I’m starting to think about MdS as a restful vacation with a bit running thrown in. I’m not underestimating the desert...
Diagonale des Fous 38k: Fire breathing clowns and a bum legLiza
Fire breathing Clown Lady at the 10pm race start.
There’s a 66 hour cutoff for the 100 miles and 30,000+ feet of vertical gain for Diagonale des Fous, a 25 year-old race on Reunion Island.
I was ready to hike that far, if it came down to it, when I lined up at the start Thursday night. Don’t get me wrong, I was hoping to run and hike hard. I dreaded being reduced to hiking zombie-like for 66 hours, but I’d made my peace with it. I didn’t have anything else to do before my flight three days later. I could sit in a hotel room, or, worst-case-scenario, I could hike slowly through the interior of a gorgeous volcanic island.
So the first 15 km went great.
My just-ran-50-miles-11-days-ago legs felt fine, the islanders lined sections of the course in the middle of the night playing music, singing, hollering and hand-slapping like it was the final mile of a big city marathon. The first 15km are fairly gentle. Uphill, but nothing crazy. The humidity was the crazy thing. The heavy race t-shirt we were required to wear through the first two aid stations was soaked within the first 2 km and clung to me like Saran Wrap. It felt like home.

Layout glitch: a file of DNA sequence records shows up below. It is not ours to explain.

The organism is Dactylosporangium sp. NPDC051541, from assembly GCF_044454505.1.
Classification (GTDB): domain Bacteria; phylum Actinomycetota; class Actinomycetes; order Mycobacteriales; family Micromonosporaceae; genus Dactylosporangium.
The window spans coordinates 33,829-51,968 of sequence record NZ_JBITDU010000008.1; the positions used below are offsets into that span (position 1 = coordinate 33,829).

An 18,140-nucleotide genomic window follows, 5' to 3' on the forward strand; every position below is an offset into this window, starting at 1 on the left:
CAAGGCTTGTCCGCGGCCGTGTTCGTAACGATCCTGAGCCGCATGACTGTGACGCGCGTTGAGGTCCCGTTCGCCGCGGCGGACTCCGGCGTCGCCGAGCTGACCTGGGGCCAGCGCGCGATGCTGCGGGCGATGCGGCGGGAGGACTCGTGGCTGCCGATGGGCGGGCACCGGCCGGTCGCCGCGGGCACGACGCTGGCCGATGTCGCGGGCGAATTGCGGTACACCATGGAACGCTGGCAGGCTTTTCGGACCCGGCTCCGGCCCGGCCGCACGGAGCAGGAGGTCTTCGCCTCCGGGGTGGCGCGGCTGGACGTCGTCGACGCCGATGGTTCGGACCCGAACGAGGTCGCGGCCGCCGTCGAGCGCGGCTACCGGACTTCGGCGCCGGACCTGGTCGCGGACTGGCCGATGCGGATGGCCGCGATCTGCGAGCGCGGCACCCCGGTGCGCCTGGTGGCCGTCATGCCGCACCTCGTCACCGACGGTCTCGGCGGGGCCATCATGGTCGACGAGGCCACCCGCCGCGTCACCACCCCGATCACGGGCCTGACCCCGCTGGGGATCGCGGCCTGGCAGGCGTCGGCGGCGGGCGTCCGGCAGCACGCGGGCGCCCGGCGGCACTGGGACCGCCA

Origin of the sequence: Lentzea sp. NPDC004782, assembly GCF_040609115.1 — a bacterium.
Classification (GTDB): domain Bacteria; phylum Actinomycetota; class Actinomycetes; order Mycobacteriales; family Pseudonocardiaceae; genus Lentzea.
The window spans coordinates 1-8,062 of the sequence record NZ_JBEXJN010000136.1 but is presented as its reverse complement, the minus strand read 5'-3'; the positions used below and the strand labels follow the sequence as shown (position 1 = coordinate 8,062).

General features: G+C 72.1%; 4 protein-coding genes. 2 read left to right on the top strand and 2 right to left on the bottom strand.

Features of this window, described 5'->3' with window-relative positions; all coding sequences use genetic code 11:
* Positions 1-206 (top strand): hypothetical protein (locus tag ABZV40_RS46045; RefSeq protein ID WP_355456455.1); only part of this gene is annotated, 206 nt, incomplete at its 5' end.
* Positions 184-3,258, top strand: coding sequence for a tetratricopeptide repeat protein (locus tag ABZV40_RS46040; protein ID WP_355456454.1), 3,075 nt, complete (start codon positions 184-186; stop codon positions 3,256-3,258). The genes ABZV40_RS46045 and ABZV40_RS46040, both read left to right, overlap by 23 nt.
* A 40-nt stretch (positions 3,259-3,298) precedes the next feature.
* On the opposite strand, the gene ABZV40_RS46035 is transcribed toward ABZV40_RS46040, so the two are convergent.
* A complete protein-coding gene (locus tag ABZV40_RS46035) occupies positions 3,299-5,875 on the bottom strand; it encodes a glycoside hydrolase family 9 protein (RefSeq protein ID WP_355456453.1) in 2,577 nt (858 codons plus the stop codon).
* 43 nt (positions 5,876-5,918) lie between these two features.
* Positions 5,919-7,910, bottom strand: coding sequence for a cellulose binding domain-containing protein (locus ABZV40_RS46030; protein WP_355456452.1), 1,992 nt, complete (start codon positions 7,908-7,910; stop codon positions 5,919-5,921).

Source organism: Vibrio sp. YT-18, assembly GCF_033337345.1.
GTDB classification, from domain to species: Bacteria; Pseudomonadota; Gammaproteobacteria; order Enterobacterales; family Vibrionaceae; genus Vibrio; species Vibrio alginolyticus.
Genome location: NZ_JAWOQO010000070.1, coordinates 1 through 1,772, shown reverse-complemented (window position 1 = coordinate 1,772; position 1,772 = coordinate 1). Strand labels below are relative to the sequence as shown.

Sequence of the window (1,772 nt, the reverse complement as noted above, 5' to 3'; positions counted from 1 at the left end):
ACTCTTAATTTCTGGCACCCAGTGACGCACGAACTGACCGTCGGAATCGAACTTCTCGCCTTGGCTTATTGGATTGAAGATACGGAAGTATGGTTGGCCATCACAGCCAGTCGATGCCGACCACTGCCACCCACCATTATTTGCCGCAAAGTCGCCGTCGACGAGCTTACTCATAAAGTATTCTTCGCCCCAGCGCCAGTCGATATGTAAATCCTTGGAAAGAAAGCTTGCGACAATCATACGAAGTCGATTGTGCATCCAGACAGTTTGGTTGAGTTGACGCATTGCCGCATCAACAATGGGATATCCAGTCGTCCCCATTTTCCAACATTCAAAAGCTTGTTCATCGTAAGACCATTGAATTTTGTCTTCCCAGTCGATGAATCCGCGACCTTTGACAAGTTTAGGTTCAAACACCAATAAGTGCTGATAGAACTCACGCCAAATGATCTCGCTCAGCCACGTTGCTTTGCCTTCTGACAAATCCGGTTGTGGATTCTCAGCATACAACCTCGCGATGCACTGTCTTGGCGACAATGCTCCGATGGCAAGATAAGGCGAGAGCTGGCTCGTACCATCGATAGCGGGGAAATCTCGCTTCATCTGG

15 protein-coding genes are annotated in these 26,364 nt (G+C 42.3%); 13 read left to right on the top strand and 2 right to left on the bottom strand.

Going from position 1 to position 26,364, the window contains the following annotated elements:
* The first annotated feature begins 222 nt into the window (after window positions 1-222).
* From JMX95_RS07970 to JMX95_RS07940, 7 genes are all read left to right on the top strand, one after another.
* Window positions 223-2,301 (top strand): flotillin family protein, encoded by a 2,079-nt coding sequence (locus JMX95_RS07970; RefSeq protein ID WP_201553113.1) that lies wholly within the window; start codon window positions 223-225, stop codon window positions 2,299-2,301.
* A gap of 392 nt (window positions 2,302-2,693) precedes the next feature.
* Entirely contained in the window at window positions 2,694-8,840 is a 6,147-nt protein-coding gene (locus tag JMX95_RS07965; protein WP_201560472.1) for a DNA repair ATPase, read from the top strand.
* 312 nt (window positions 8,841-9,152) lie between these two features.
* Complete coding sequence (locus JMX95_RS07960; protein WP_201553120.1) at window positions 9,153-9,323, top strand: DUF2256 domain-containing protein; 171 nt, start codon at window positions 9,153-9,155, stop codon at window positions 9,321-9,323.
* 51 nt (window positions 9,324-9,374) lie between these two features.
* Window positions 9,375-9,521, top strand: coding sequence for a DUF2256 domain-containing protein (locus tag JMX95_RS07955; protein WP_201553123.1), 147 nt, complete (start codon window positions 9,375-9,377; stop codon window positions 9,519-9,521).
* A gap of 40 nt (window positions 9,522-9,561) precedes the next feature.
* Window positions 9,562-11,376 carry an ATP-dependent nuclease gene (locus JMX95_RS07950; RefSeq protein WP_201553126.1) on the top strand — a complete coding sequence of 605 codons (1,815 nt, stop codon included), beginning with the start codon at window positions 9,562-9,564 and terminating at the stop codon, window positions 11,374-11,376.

The real climbing started after 15km, and it was good work. I’m a flatlander, and I’m not going to win any vertical kilometer races anytime soon, but I kept up a respectable pace. Until my right leg rebelled. A deep ache in my glute and sharp pain in my heel reduced my power hike to a drift. I was unhappy. Over the past four hours, I’d let myself believe I didn’t have to worry about a 66-hour zombie crawl. Stupid leg. As I walked slowly on, I realized how tough it was going to be to make myself keep going. I couldn’t run at all. Down or up. I was going to be profoundly sleep deprived. I hate that. And I don’t enjoy walking downhill. I figured I’d shame myself into it though. What would Asa think? My parents had flown down to take care of the kids. What would they think? Would Ultra Trail World Tour, who invited me to come, refuse to reimburse my plane ticket? That plane ticket reimbursement fear alone would have kept me going.
But then the pain got to the point where I had to limp. If I dragged my leg a bit, the discomfort was better. Nope. I was not going to drag my leg for 85 miles. That’s just foolish. I got to the 38km aid station, and sat down to stretch. The pain got worse. So I walked slowly over to the French race officials and pantomimed cutting my bracelet off.
I wasn’t hurt before this race, and I don’t regret flying halfway around the world to do it. I’m very sorry I couldn’t perform for Ultra Trail World Tour folks though. And I’m sorry I asked so much from my family to run 38km. I’ve only DNF’d once before under similar circumstances years ago. One race isn’t worth not being able to run for months afterwards. And that’s what this felt like I was risking. I need running’s boost too much to risk that. Still, I’m just bummed my body didn’t cooperate. Dumb old leg.
I have lots of hilarious stories for you about my short time here on the island involving dogs, buses, fire breathing clowns, sugar-cane plant owners, and getting safety pins from Seth Swanson. I’ll write them tomorrow.